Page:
Intro to Programming
Going from 0 to 60 in 3:30 (minus driver setup).
USB Drivers ¶
To connect the Hexbright Flex to your computer, you'll need to download and install USB drivers.
- Windows XP, Windows Server, Windows Vista, Windows 7, Windows 8
- Windows 2000
- Mac OSX
- Linux (Most modern distributions do not require this step, as the driver was merged with the kernel in 2005. However, you will need to be in the right groups, which vary from distro to distro.)
(Source: Silicon Labs)
Arduino Software ¶
To program the Hexbright Flex (or any other Arduino-compatible device), you'll need the Arduino software. This software can be used to edit programs, program the Flex, and communicate with a running Flex. If you already have the Arduino software installed, please note that we require at least version 1.0.1.
Arduino boards file ¶
In order for the Arduino software to be able to communicate properly with the Hexbright Flex, it needs to know a few things about the hardware. We can do this by adding a board definition file (boards.txt) where the Arduino software can find it.
Download this file. (Right-click, Save link as...)
This file should be put in: <Sketches>\Hard
Mac OS X ¶
Go to your Documents (~/Documents) folder and open the Arduino directory (create it if it doesn't exist). Create another folder within there called hardware and then one more within that called hexbright. Drop boards.txt in there. You can also download the hardware folder from the samples within the GitHub project and put it directly in the Arduino directory, as shown in the screenshot.
For the current version or Arduino on Mac OS X 10.8.x you will need to right click on Arduino.app
in the applications folder and choose "Show Package Contents" from there navigate to: /Applications/A
Open the boards.txt file from the file path as well as the one you downloaded. Copy the contents of the downloaded one to the top of the file in Arduino.app. Save the file and reopen Arduino.app. From there you can Navigate to Tools > Board > HexBright.
To determine where your default sketchbook location is follow the menu:
File->Preferences->"Sketchbook location". It normally defaults to: /home/<username
In order for the Arduino IDE to find the boards.txt file, copy it to the following location (you will need to create the directory structure):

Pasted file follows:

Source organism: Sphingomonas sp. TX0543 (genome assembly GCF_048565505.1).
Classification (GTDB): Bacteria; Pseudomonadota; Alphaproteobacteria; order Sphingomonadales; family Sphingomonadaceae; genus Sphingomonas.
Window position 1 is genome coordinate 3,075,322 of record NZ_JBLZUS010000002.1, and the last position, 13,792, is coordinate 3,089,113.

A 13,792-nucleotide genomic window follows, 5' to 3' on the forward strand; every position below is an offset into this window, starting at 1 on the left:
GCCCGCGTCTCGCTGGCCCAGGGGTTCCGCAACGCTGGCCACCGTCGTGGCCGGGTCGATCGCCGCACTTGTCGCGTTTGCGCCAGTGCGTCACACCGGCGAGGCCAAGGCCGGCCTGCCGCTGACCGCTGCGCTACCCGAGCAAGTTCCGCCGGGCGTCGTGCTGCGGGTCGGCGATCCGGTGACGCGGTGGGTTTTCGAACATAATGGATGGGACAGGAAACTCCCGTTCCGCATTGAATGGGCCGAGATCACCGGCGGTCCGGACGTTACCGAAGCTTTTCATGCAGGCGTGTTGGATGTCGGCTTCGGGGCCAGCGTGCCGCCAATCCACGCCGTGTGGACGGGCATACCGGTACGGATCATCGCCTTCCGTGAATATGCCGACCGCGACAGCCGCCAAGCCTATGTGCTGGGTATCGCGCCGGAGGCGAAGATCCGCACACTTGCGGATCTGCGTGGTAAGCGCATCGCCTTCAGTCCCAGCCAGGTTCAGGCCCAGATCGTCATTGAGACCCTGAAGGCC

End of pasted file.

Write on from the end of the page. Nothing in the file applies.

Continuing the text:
If you use the system package for Arduino (ie Ubuntu repo), you may want to make this change system-wide. To do so, edit the system file and place the contents of this boards.txt file into the following:
Connecting and programming ¶
Now run the Arduino software. Under the Tools menu, set the board type to 'Hexbright'. If the hexbright option doesn't appear in the light, double-check that you put the boards.txt file in the correct place, in the previous section.
Go to 'Tools'->'Serial Port', and look at the available ports. Plug your Hexbright Flex into your computer, wait a moment, and go to 'Tools'->'Serial Port' again. A new option should appear. Select that port.
Try clicking the Serial Monitor button, on the top-right of the Arduino window. It should immediately connect to the Hexbright Flex and start displaying status messages. This step isn't necessary for programming, but it can be a useful tool for monitoring and debugging running programs. Close the Serial Monitor window when you're done.
Finally, open up the source code for a program. You can download several different programs from our samples repository on GitHub.com, here. Read, modify, and improve the code as you please. The Verify button on the toolbar (checkmark on the left side) will compile the program, and report if there are any errors. The Upload button beside it will reprogram your Hexbright Flex with the new program. Try it out! You can always go back to the factory default by downloading, opening, and programming hexbright_facto